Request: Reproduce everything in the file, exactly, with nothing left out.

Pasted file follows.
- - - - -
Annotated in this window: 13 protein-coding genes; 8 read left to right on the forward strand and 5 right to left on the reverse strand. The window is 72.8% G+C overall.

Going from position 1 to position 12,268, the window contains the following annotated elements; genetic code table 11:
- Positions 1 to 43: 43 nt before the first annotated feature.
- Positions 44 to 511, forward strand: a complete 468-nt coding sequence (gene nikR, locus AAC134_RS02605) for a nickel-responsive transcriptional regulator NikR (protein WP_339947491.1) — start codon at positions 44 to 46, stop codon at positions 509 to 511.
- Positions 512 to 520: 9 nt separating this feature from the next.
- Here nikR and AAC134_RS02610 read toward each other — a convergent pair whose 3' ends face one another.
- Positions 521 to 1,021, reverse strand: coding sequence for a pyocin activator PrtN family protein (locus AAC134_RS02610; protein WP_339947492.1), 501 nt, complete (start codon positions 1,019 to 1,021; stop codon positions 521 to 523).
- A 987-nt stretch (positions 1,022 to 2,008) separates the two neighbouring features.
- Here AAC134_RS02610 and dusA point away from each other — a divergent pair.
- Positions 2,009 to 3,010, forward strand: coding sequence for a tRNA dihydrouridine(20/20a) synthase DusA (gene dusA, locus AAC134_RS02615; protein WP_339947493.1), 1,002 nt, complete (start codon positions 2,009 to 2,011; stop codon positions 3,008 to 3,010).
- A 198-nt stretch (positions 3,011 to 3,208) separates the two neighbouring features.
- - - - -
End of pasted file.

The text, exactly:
Annotated in this window: 13 protein-coding genes; 8 read left to right on the forward strand and 5 right to left on the reverse strand. The window is 72.8% G+C overall.

Going from position 1 to position 12,268, the window contains the following annotated elements; genetic code table 11:
- Positions 1 to 43: 43 nt before the first annotated feature.
- Positions 44 to 511, forward strand: a complete 468-nt coding sequence (gene nikR, locus AAC134_RS02605) for a nickel-responsive transcriptional regulator NikR (protein WP_339947491.1) — start codon at positions 44 to 46, stop codon at positions 509 to 511.
- Positions 512 to 520: 9 nt separating this feature from the next.
- Here nikR and AAC134_RS02610 read toward each other — a convergent pair whose 3' ends face one another.
- Positions 521 to 1,021, reverse strand: coding sequence for a pyocin activator PrtN family protein (locus AAC134_RS02610; protein WP_339947492.1), 501 nt, complete (start codon positions 1,019 to 1,021; stop codon positions 521 to 523).
- A 987-nt stretch (positions 1,022 to 2,008) separates the two neighbouring features.
- Here AAC134_RS02610 and dusA point away from each other — a divergent pair.
- Positions 2,009 to 3,010, forward strand: coding sequence for a tRNA dihydrouridine(20/20a) synthase DusA (gene dusA, locus AAC134_RS02615; protein WP_339947493.1), 1,002 nt, complete (start codon positions 2,009 to 2,011; stop codon positions 3,008 to 3,010).
- A 198-nt stretch (positions 3,011 to 3,208) separates the two neighbouring features.